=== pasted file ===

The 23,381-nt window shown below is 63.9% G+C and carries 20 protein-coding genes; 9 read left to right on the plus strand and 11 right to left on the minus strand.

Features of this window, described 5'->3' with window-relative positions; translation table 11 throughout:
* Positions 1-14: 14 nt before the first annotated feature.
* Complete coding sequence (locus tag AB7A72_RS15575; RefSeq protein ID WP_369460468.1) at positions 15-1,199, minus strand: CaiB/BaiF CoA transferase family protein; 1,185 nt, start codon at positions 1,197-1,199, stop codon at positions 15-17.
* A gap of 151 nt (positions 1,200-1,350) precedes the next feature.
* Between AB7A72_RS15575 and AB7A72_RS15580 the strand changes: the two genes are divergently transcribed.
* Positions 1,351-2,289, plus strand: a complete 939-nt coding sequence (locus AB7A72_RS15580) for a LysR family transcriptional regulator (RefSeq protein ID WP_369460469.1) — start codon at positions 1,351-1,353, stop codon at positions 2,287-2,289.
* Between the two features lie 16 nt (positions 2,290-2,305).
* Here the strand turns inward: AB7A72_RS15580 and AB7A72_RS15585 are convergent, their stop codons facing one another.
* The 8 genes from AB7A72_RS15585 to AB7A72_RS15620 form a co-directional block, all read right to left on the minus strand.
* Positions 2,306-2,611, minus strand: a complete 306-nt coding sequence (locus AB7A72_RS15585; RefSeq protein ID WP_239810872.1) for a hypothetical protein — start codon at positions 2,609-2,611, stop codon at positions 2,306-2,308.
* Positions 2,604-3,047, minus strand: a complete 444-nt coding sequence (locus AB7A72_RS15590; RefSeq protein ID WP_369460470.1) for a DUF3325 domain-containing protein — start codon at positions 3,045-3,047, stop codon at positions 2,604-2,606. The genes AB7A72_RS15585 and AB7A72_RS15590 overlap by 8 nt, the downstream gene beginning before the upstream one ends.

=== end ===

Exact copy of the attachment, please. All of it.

The 23,381-nt window shown below is 63.9% G+C and carries 20 protein-coding genes; 9 read left to right on the plus strand and 11 right to left on the minus strand.

Features of this window, described 5'->3' with window-relative positions; translation table 11 throughout:
* Positions 1-14: 14 nt before the first annotated feature.
* Complete coding sequence (locus tag AB7A72_RS15575; RefSeq protein ID WP_369460468.1) at positions 15-1,199, minus strand: CaiB/BaiF CoA transferase family protein; 1,185 nt, start codon at positions 1,197-1,199, stop codon at positions 15-17.
* A gap of 151 nt (positions 1,200-1,350) precedes the next feature.
* Between AB7A72_RS15575 and AB7A72_RS15580 the strand changes: the two genes are divergently transcribed.
* Positions 1,351-2,289, plus strand: a complete 939-nt coding sequence (locus AB7A72_RS15580) for a LysR family transcriptional regulator (RefSeq protein ID WP_369460469.1) — start codon at positions 1,351-1,353, stop codon at positions 2,287-2,289.
* Between the two features lie 16 nt (positions 2,290-2,305).
* Here the strand turns inward: AB7A72_RS15580 and AB7A72_RS15585 are convergent, their stop codons facing one another.
* The 8 genes from AB7A72_RS15585 to AB7A72_RS15620 form a co-directional block, all read right to left on the minus strand.
* Positions 2,306-2,611, minus strand: a complete 306-nt coding sequence (locus AB7A72_RS15585; RefSeq protein ID WP_239810872.1) for a hypothetical protein — start codon at positions 2,609-2,611, stop codon at positions 2,306-2,308.
* Positions 2,604-3,047, minus strand: a complete 444-nt coding sequence (locus AB7A72_RS15590; RefSeq protein ID WP_369460470.1) for a DUF3325 domain-containing protein — start codon at positions 3,045-3,047, stop codon at positions 2,604-2,606. The genes AB7A72_RS15585 and AB7A72_RS15590 overlap by 8 nt, the downstream gene beginning before the upstream one ends.